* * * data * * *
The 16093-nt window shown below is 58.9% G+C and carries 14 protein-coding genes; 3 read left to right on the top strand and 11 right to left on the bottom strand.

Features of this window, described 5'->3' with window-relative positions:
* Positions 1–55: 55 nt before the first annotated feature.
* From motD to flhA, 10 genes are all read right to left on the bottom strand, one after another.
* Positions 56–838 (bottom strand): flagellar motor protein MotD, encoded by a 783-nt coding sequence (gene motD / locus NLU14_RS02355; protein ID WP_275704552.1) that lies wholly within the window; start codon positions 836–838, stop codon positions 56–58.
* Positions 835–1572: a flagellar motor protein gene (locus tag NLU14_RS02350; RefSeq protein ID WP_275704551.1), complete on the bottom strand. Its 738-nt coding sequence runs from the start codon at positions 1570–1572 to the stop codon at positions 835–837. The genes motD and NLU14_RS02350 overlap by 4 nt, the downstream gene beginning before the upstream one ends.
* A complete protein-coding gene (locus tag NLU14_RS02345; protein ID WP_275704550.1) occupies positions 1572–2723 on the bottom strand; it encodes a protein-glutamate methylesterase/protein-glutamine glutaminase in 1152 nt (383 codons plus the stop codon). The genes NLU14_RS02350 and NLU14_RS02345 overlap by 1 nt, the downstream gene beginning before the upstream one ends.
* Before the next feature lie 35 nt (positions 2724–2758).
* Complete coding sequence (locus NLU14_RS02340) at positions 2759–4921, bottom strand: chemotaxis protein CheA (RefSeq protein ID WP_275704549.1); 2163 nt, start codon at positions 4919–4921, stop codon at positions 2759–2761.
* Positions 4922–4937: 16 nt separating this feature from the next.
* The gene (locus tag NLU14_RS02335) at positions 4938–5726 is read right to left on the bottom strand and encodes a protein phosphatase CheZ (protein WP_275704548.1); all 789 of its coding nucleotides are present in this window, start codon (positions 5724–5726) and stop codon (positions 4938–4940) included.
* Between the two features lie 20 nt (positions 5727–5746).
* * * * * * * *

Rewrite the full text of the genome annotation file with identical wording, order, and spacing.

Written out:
The 16093-nt window shown below is 58.9% G+C and carries 14 protein-coding genes; 3 read left to right on the top strand and 11 right to left on the bottom strand.

Features of this window, described 5'->3' with window-relative positions:
* Positions 1–55: 55 nt before the first annotated feature.
* From motD to flhA, 10 genes are all read right to left on the bottom strand, one after another.
* Positions 56–838 (bottom strand): flagellar motor protein MotD, encoded by a 783-nt coding sequence (gene motD / locus NLU14_RS02355; protein ID WP_275704552.1) that lies wholly within the window; start codon positions 836–838, stop codon positions 56–58.
* Positions 835–1572: a flagellar motor protein gene (locus tag NLU14_RS02350; RefSeq protein ID WP_275704551.1), complete on the bottom strand. Its 738-nt coding sequence runs from the start codon at positions 1570–1572 to the stop codon at positions 835–837. The genes motD and NLU14_RS02350 overlap by 4 nt, the downstream gene beginning before the upstream one ends.
* A complete protein-coding gene (locus tag NLU14_RS02345; protein ID WP_275704550.1) occupies positions 1572–2723 on the bottom strand; it encodes a protein-glutamate methylesterase/protein-glutamine glutaminase in 1152 nt (383 codons plus the stop codon). The genes NLU14_RS02350 and NLU14_RS02345 overlap by 1 nt, the downstream gene beginning before the upstream one ends.
* Before the next feature lie 35 nt (positions 2724–2758).
* Complete coding sequence (locus NLU14_RS02340) at positions 2759–4921, bottom strand: chemotaxis protein CheA (RefSeq protein ID WP_275704549.1); 2163 nt, start codon at positions 4919–4921, stop codon at positions 2759–2761.
* Positions 4922–4937: 16 nt separating this feature from the next.
* The gene (locus tag NLU14_RS02335) at positions 4938–5726 is read right to left on the bottom strand and encodes a protein phosphatase CheZ (protein WP_275704548.1); all 789 of its coding nucleotides are present in this window, start codon (positions 5724–5726) and stop codon (positions 4938–4940) included.
* Between the two features lie 20 nt (positions 5727–5746).